Misleading questions used to gather statistics could result in misleading statistics. This method is often used when the interviewer wants to distort the reality without being too obvious. In order achieve this, he/she would design the interview questions in a way such that the choices are limited, and yet confusing, thus people are forced to choose the answers that do not match, but best describe their opinions. Based on the two examples above, as a good TOK thinker, when we are bombarded with statistics, it is reasonable to not accept it right away.

Yet, we often tend to accept statistics without questioning, because people often have the impression that since the numbers are presented in mathematical manners, the information must be true. Although it is true that numbers don’t lie, people often forget the essence that statistics are interpretations of some kind, thus questions should be raised directly against the publisher. It is extremely crucial for us to establish in mind that the statistics may be used to mislead us for some certain purposes.

Therefore, we should always question where the data comes from, the approach of which the data collection was taken, the type of questions asked, and most importantly, whether the person who ran the survey has a reason for contorting the reality. Even when statistics are technically accurate, the method of ‘cherry picking’ could nevertheless garble the reality, because the analysis looks only from a certain perspective, and ignores everything else.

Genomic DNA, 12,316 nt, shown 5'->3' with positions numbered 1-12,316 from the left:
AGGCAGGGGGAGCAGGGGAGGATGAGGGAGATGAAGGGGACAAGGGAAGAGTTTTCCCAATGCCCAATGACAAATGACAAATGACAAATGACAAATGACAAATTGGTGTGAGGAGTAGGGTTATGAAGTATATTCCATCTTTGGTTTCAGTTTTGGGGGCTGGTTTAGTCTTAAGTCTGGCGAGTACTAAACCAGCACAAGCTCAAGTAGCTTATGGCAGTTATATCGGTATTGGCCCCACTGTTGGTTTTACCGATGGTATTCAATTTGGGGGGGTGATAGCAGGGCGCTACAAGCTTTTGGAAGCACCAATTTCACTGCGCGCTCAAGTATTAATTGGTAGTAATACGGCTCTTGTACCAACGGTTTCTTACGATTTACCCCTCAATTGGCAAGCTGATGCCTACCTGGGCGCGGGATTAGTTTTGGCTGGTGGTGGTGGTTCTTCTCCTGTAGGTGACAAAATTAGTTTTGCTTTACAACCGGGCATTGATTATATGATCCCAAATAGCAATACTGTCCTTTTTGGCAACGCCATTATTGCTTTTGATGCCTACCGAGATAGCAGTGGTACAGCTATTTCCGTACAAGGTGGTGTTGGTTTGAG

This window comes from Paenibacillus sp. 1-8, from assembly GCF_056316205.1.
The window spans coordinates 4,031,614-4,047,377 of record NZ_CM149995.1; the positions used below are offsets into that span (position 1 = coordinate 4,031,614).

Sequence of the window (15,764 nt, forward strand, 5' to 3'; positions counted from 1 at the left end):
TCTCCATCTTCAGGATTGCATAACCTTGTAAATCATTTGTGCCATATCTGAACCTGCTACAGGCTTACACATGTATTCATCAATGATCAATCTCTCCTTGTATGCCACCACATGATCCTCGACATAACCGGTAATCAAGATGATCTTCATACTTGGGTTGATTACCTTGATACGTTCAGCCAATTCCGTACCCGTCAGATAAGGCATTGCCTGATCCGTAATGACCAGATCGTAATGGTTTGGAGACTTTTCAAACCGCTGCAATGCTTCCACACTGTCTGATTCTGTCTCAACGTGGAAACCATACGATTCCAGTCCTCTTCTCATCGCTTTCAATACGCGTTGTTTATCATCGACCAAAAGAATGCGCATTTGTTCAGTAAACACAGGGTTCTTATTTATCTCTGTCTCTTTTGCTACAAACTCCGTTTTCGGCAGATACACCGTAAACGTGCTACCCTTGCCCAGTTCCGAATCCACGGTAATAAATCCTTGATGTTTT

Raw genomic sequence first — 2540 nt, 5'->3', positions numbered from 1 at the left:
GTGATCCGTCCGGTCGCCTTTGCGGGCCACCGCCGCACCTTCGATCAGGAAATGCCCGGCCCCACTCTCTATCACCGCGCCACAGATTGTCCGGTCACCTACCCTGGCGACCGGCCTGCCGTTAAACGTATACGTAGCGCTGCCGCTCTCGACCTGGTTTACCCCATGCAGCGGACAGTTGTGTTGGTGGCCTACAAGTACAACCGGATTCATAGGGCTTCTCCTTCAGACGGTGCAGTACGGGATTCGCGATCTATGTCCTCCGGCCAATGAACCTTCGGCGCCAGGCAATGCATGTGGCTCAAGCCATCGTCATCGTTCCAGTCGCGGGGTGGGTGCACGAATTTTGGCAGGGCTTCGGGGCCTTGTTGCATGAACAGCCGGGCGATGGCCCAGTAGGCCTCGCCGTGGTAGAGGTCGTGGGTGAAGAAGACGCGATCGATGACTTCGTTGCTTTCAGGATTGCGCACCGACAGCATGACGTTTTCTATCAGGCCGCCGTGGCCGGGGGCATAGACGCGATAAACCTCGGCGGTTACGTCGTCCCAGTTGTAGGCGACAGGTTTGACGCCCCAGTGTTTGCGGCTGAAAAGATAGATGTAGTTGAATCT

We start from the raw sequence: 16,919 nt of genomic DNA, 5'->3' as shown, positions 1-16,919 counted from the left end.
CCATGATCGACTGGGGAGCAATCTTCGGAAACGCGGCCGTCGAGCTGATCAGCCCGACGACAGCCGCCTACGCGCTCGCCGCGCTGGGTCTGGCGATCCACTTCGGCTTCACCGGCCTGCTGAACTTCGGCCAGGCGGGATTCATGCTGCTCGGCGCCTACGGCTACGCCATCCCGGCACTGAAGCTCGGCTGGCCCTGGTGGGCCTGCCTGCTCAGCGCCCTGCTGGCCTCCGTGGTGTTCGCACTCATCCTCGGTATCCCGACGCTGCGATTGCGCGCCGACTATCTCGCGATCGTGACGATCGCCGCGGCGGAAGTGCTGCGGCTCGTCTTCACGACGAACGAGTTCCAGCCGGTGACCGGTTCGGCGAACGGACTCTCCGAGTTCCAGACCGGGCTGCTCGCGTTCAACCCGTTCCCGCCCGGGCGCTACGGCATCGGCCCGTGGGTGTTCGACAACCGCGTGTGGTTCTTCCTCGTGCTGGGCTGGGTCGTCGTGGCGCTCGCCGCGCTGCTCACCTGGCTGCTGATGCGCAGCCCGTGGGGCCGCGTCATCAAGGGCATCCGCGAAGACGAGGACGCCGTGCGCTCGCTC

For instance, a statistic, which concerns the number of drivers in fatal crashes in 1988, suggests that 16-year-old drivers are safer than of those who are in their twenties1. However, the statistic fails to mention that 16-year-old drivers don’t drive nearly as much as people in other age groups. As a result, when the perspective is turned around to looking at the number of fatal crashes per hundred million miles driven, 16-year-old drivers are in fact substantially more dangerous than drivers of other age groups.

In this aspect, objective perception is extremely crucial to achieve an accurate analysis. On the other hand, subjective perception would often hide some significant details of the data research, which could totally contrast the reality. Once again, this goes back to the basic problem of whether the interpreter has reasons to twist the reality. Inappropriate choice of presentation of statistics could nevertheless cause false impression even if the credibility of the data is high.